Monday, July 4, 2011
Much Ado About Video Games
A few years ago I played the game Bioshock. It was scary. Really scary. But more importantly, its story kept arching back to Ayn Rand philosophy, particularly that which is uplifted in Atlas Shrugged. The game built itself upon philosophy run amok in narrative. Find any top video game list, and you'll see Bioshock show up somewhere.
Roger Ebert has taken much flack for asserting and reasserting the statement, "Video games can never be art." Gamers singularly rage against such proclamations as a hate crime. I at once admit that if I were myself a gamer, a hobby that tends to absorb whole lives rather than just mere leisure hours, I would of course fight avidly for the belief that video games are the NEW ART. For the gamer who gives his life to the console, it seems quite self-evident that he would not want to stop at merely stating that video games are art, but rather, that they are THE ART of our generation. From a historian's perspective, this might actually be quite a feasible outlook, as I think it is quite clear that at least American cinema itself (assuming that movies were THE ART of the past generation) peaked in the seventies and hasn't been able to come back to that stratosphere since.
The argument pro or con on the artfront of video gaming is contingent on how we define the word art. And that is a brutal word to come to terms with. The philosophy of aesthetics lends its whole genius of thought at tackling the question, and only ever seems to ask me whether a Gauguin painting is art if its locked inside a museum rigged with atomic bombs set to explode as soon as someone enters the building.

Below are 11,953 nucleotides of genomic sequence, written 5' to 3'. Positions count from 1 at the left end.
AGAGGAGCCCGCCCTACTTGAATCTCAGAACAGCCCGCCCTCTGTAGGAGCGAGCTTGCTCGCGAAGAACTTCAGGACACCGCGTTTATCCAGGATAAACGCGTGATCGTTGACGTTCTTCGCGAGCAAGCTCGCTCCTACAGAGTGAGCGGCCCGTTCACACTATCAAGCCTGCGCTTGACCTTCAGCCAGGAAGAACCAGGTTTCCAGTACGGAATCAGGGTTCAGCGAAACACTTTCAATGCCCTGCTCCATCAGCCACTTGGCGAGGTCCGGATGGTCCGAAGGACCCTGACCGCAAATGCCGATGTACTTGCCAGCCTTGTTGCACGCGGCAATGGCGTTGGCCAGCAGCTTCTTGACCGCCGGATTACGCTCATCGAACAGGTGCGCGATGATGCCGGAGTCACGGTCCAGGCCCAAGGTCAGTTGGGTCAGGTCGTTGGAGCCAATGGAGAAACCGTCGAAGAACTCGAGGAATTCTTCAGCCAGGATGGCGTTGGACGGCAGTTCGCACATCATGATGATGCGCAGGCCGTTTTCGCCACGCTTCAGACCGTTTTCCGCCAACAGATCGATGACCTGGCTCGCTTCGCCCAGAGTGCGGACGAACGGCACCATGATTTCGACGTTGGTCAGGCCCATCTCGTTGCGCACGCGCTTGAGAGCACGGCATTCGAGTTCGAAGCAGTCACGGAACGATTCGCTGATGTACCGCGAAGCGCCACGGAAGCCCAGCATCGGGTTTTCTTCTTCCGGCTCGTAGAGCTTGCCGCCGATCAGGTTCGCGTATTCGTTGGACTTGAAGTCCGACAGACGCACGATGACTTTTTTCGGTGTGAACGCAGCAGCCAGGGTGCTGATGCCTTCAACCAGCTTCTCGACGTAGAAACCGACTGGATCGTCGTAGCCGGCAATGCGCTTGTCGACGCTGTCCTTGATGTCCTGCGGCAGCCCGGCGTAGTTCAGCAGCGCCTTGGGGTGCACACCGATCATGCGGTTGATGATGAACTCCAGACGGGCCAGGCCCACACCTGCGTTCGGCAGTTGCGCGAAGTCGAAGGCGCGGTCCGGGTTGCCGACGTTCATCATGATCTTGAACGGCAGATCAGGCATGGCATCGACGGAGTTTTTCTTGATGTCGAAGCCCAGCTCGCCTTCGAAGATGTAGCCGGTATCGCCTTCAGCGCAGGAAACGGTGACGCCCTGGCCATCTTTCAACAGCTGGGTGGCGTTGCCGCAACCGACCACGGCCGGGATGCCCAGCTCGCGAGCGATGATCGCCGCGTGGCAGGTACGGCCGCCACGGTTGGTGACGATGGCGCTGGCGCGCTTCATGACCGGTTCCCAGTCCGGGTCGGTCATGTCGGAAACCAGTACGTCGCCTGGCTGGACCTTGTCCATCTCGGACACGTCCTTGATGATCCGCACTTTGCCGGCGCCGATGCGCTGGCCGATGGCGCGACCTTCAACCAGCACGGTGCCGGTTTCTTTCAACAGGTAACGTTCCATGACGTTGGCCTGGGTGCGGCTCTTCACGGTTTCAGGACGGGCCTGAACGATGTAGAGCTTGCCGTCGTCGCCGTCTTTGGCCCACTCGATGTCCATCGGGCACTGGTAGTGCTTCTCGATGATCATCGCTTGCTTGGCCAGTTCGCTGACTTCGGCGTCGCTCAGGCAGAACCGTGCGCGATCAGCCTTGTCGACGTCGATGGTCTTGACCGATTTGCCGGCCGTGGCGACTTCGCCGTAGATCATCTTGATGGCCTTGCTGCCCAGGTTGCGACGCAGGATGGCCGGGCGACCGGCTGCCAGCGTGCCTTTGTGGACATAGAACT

Definitions of art bore me (here's my stab at one: that which propels the viewer/observer/participant to catharsis either by experience or reaction that can be retained and utilized as valuable apart from the artwork itself --- yes, I know, a very user/reader based definition), but the video game conversion is intriguing.
Video games have a very unique position amongst the arts/games, because more than any other medium, they are constantly in evolutionary flux. The limits of what games can be are incessantly growing, as computational power continues to exponentially expand. Ol' Mario ain't what he used to be.
This review for the game Heavy Rain intrigued me, in that it apparently withholds a litany of endings (and forces you to brush your character's teeth, jiminychrismas!).
Again, as a relative outsider to the gaming world, I want to ask: "What truth can we acquire from a correct understanding of this medium? Where can it take us? Can it help me understand God?" Maybe that's the definition of art I should adhere to: That which brings us to consider God and His attributes.
P.S. I was brought up taught that games like Dungeons and Dragons was evil. If I remember correctly, the idea arose because the game made people 'act' as wizards and, due to its fully enveloping world, led people towards the dark arts. Why don't we hear folks clamoring the drums about modern video games? Does that mean it's okay for me to play D&D now?
P.P.S That Bioshock photo trips out. It is frighteningly similar to one of the first recurring nightmares I had as a child (the other one being a world in which the Teenage Mutant Ninja Turtles turned evil and attacked me).